The Unapologetic Mathematician

Mathematics for the interested outsider

Automorphisms of Lie Algebras

Sorry for the delay; I’ve had a couple busy days. Here’s Thursday’s promised installment.

An automorphism of a Lie algebra L is, as usual, an invertible homomorphism from L onto itself, and the collection of all such automorphisms forms a group \mathrm{Aut}(L).

One obviously useful class of examples arises when we’re considering a linear Lie algebra L\subseteq\mathfrak{gl}(V). If g\in\mathrm{GL}(V) is an invertible endomorphism of V such that gLg^{-1}=L then the map x\mapsto gxg^{-1} is an automorphism of L. Clearly this happens for all g in the cases of \mathfrak{gl}(V) and the special linear Lie algebra \mathfrak{sl}(V) — the latter because the trace is invariant under a change of basis.

Now we’ll specialize to the (usual) case where no multiple of 1\in\mathbb{F} is zero, and we consider an x\in L for which \mathrm{ad}(x) is “nilpotent”. That is, there’s some finite n such that \mathrm{ad}(x)^n=0 — applying y\mapsto[x,y] sufficiently many times eventually kills off every element of L. In this case, we say that x itself is “ad-nilpotent”.

In this case, we can define \exp(\mathrm{ad}(x)). How does this work? we use the power series expansion of the exponential:


We know that this series converges because eventually every term vanishes once \mathrm{ad}(x)^k=0.

Now, I say that \exp(\mathrm{ad}(x))\in\mathrm{Aut}(L). In fact, while this case is very useful, all we need from \mathrm{ad}(x) is that it’s a nilpotent derivation \delta of L. The product rule for derivations generalizes as:


So we can write


That is, \exp{\delta} preserves the multiplication of the algebra that \delta is a derivation of. In particular, in terms of the Lie algebra L, we find that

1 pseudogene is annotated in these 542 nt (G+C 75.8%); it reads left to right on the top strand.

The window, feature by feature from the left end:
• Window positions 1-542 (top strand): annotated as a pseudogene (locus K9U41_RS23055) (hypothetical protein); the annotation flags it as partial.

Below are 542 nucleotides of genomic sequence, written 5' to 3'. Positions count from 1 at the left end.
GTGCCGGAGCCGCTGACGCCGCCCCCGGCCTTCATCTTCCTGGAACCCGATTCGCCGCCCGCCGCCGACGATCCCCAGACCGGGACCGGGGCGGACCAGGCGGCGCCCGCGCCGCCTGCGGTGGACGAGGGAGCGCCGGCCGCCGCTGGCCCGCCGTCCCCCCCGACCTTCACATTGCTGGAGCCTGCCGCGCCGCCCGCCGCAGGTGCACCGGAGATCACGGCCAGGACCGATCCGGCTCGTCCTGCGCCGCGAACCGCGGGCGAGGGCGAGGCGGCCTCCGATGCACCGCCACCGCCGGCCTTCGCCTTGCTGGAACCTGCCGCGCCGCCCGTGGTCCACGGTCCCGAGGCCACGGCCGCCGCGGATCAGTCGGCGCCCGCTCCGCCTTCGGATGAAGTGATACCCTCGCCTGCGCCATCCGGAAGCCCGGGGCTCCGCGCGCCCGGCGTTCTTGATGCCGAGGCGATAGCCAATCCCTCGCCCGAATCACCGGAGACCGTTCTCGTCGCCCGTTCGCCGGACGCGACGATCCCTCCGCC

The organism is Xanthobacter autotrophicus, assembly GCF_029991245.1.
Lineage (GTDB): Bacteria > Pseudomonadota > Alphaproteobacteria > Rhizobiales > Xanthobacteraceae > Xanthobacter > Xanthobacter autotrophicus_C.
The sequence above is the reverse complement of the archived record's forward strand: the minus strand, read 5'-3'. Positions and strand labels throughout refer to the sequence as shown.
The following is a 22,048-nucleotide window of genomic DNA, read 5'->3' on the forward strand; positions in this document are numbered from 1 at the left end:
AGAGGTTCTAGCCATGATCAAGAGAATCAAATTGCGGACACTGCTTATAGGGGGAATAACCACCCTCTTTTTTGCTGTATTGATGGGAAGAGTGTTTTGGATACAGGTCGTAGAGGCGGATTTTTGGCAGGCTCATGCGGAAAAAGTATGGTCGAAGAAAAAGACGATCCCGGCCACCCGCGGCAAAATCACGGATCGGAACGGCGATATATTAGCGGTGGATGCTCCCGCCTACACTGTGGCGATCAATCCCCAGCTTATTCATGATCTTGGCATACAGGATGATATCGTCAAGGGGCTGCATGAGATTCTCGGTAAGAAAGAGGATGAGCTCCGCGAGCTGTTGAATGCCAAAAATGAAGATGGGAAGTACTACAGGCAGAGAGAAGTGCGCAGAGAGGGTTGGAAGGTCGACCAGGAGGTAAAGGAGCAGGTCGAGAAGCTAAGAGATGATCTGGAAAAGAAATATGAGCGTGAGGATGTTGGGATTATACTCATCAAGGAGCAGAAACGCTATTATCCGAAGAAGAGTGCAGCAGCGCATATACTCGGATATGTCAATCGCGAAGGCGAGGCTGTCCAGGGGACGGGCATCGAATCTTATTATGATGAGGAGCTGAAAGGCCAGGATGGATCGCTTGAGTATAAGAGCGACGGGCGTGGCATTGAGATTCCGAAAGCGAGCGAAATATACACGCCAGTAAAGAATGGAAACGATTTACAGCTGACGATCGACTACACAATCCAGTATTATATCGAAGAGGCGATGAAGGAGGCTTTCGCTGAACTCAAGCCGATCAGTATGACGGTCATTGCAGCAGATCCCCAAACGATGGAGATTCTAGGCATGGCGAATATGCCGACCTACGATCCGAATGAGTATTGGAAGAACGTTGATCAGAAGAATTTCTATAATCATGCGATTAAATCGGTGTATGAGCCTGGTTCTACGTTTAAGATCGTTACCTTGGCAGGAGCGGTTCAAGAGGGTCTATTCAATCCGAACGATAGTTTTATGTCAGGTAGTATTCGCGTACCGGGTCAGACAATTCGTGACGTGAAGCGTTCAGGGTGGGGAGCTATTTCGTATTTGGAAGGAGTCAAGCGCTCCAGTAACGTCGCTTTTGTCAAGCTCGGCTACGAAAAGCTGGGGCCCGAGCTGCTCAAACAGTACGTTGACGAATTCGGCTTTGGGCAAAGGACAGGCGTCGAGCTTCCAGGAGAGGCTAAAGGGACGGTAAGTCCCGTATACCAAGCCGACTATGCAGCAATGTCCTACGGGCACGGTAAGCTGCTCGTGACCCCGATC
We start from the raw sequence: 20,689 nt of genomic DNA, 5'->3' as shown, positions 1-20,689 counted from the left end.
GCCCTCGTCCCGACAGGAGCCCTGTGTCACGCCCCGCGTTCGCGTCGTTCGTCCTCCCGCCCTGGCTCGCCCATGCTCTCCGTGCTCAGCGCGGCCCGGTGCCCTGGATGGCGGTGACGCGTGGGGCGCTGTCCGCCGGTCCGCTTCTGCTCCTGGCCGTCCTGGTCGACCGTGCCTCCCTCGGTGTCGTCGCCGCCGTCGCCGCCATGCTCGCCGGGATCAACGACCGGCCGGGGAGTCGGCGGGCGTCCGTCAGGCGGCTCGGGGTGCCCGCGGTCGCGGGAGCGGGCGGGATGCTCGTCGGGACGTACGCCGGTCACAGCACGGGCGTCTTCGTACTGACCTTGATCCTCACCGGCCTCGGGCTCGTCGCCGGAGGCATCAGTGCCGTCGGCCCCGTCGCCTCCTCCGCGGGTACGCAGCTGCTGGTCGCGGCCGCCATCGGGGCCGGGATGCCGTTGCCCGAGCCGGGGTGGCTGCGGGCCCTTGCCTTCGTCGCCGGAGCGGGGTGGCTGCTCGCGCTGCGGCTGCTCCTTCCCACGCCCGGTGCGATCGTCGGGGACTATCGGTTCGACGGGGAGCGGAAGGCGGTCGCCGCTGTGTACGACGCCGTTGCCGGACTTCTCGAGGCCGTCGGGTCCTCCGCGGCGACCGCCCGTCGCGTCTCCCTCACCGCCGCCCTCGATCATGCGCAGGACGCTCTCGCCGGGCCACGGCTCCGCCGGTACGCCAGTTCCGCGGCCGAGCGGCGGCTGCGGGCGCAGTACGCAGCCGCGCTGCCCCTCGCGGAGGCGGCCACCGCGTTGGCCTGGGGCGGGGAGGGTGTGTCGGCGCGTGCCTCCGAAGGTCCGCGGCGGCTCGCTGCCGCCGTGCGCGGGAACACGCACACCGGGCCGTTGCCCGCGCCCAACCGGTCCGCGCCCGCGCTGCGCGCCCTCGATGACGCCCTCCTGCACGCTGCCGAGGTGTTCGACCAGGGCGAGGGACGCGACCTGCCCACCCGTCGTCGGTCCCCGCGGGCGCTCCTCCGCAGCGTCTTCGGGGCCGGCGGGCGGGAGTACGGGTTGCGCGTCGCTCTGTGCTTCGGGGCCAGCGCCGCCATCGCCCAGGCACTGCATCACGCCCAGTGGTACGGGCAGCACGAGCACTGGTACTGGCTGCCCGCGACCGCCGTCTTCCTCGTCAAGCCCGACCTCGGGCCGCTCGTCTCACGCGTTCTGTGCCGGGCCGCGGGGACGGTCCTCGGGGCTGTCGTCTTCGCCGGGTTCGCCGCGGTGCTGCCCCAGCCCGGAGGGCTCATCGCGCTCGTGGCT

Since \exp(\delta):L\to L we conclude that this is an epimorphism of L. It’s invertible by the usual formula


which means it’s an automorphism of L.

Just like a derivation of the form \mathrm{ad}(x) is called inner, an automorphism of the form \exp(\mathrm{ad}(x)) is called an inner automorphism, and the subgroup \mathrm{Inn}(L) they generate is a normal subgroup of \mathrm{Aut}(L). Specifically, if \phi\in\mathrm{Aut}(L) and x\in L then we can calculate


and thus


so the conjugate of an inner automorphism is again inner.

August 18, 2012 - Posted by | Algebra, Lie Algebras


  1. […] . All we need now is to verify that this is the inverse of , but the expanded Leibniz identity from last time tells us that , thus proving our […]

    Pingback by An Explicit Example « The Unapologetic Mathematician | August 18, 2012 | Reply

  2. […] all . In particular, applying enough times will eventually kill any element of . That is, each is ad-nilpotent. It turns out that the converse is also true, which is the content of Engel’s […]

    Pingback by Engel’s Theorem « The Unapologetic Mathematician | August 22, 2012 | Reply

  3. […] on , and obviously its action on the subalgebra is nilpotent as well. Thus each element of is ad-nilpotent, and Engel’s theorem then tells us that is a nilpotent Lie algebra. Share […]

    Pingback by Flags « The Unapologetic Mathematician | August 25, 2012 | Reply

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